6. You like good service. Our server, a young kid named Eric, was already at the top of his game. Kid, if you're reading this, please stay in the industry—restaurants need serious professional servers like you, and you can make a killing at it. Similarly, Mr. Peeples's manager glided through the restaurant checking on tables with just the right balance of charm and restrained attentiveness. Every server and food runner who I encountered that night was, in fact, utterly charming.
7. You are still in search of that one restaurant that serves Lobster Thermidor. Though I didn't spy them on the menu, I was also on the lookout for Steak Diane and Cherries Jubilee. Mr. Peeples's menu is a baffling mix of old-school dishes and modern techniques that definitely do not always play well together. I can tell you right now that I would have hated the "jumbo lump crab-stuffed quail with truffled mashed potatoes and beef jerky cream sauce." I am not a masochist, so I didn't order it. I similarly steered clear of the escargot "petit fores" (sic) and risotto with "vanilla poached lobster claws."
8. You like Guy Fieri. Someone—I don't know who—stood in the dining room staring at a TV most of the evening clad in baggy chef pants with a red, yellow, and black fire pattern blazing all the way down to his battered clogs, posing and looking around every so often to see if the diners were appreciating his presence. He could have been a rogue line cook. He could have been the executive chef. All I know is that I appreciated his Fieri-spiked hair, Fieri-inspired pants, and Fieri-esque attitude of, "Regard me! Regard me as the rock star chef I am!"
9. You like chandeliers. They are everywhere here. There are chandeliers in the bar. There are chandeliers in the private dining room where 13 year olds spilled out of a bumping bar mitzvah on Saturday night. There are chandeliers in the semi-private booths that are decked out in black velvet and neon pink, buttressed by chairs in a pattern best described as "early 90s movie theater carpet." There might even be chandeliers in the individual bathroom stalls. Nothing says fancy like a chandelier.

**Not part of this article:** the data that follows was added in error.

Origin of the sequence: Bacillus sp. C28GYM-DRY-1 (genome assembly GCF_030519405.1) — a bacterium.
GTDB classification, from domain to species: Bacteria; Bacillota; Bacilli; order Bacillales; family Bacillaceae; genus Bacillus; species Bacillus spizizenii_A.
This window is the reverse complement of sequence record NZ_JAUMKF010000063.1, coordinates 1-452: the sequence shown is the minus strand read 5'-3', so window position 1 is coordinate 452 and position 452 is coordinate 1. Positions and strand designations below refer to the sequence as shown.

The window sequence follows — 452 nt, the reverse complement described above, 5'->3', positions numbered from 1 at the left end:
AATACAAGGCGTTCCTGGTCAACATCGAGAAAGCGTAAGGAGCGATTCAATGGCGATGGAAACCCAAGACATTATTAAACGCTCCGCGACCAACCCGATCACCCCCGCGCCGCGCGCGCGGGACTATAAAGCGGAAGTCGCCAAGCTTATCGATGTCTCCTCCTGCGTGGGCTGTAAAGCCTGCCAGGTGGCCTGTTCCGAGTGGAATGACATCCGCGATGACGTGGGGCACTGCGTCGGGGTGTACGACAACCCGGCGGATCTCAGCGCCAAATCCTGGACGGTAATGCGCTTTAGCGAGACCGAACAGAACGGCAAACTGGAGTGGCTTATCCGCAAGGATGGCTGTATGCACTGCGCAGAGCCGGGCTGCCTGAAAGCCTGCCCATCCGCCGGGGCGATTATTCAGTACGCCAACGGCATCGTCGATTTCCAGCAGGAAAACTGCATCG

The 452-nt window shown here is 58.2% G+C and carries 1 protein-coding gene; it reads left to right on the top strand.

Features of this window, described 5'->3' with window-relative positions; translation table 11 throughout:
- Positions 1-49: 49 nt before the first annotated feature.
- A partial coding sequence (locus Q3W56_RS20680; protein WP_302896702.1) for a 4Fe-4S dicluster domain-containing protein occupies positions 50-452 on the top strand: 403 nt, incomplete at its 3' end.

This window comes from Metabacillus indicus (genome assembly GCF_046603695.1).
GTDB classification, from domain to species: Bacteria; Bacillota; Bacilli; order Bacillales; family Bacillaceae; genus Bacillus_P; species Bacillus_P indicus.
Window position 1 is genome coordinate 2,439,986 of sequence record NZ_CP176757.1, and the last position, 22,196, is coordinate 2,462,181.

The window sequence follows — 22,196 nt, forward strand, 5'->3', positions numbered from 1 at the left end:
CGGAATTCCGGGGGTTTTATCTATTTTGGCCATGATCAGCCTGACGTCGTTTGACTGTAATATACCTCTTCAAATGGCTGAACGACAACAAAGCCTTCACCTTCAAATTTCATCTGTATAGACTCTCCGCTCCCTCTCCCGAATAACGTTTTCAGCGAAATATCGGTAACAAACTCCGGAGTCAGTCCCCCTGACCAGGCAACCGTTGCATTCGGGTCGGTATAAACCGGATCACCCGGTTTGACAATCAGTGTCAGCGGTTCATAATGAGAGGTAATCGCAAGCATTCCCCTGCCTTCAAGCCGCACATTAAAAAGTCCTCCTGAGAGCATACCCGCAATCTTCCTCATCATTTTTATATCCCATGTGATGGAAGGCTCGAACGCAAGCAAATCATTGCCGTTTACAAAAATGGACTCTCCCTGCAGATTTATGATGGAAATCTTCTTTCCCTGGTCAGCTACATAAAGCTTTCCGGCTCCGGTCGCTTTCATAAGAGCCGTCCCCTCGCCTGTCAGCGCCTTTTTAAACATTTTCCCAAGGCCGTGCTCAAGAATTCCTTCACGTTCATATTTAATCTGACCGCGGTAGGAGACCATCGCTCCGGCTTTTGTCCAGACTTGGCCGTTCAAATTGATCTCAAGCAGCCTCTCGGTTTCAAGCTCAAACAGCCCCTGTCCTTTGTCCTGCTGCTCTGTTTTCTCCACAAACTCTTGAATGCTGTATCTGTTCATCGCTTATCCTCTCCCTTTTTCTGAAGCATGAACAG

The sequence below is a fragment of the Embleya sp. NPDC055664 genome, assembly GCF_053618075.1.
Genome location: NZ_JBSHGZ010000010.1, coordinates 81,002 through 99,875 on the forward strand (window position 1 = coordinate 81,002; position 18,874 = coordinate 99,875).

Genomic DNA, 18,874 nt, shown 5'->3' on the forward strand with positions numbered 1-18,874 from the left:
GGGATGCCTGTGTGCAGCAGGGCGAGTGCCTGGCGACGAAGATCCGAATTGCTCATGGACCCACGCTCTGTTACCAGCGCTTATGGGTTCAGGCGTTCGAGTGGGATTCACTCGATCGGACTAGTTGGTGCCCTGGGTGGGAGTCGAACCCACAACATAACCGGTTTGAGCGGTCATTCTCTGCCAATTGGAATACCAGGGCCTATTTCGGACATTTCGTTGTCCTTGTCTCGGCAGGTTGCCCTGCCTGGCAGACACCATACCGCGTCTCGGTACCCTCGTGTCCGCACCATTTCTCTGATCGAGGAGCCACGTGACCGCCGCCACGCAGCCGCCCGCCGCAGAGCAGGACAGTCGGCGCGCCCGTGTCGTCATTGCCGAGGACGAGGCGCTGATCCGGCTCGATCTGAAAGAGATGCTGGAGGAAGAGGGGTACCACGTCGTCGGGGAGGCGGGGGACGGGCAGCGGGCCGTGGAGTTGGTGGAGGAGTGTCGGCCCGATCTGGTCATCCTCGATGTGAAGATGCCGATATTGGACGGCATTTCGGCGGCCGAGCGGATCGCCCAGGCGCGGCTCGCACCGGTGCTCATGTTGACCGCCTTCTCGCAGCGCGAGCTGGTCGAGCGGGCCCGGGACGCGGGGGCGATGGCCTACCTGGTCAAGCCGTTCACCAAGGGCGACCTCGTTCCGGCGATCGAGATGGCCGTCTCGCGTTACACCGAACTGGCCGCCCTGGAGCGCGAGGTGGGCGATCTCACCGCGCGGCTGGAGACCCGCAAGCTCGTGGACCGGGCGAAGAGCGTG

10. You like a good steak. The meat of the matter, so to speak, is that regardless of how plainly silly Mr. Peeples is, the food is legit. My ribeye was cooked to a beautiful Pittsburgh blue at my request, with a disgustingly excellent char on the outside that was thick and rugged and glorious and put many other steaks I've had recently to shame. My buddy's tomahawk ribeye was even better; his medium-rare steak melted on my tongue like butter. Our crabcakes were solid. Our campechana was huge, spilling over with large hunks of fresh lobster, crab, and avocado in a tangy tomato sauce. My haricots verts were lightly crunchy, with a hint of garlic butter. The only miss was my friend's chipotle macaroni and cheese, which could have benefitted from a correct béchamel sauce (instead the pasta appeared to have been boiled and then tossed with shredded cheese). Even dessert—a play on a deconstructed Snickers bar—was good.
In its way, Mr. Peeples succeeds by offering a unique steakhouse experience—something that's tough to do in a steakhouse-saturated town like Houston. It's difficult to say whether or not I'd return; you don't really watch a David Lynch movie twice, so to speak. But would I recommend it to anyone tired of staid steakhouses that don't offer crazy chandeliers, prop billiards tables, and fake DJs? Absolutely.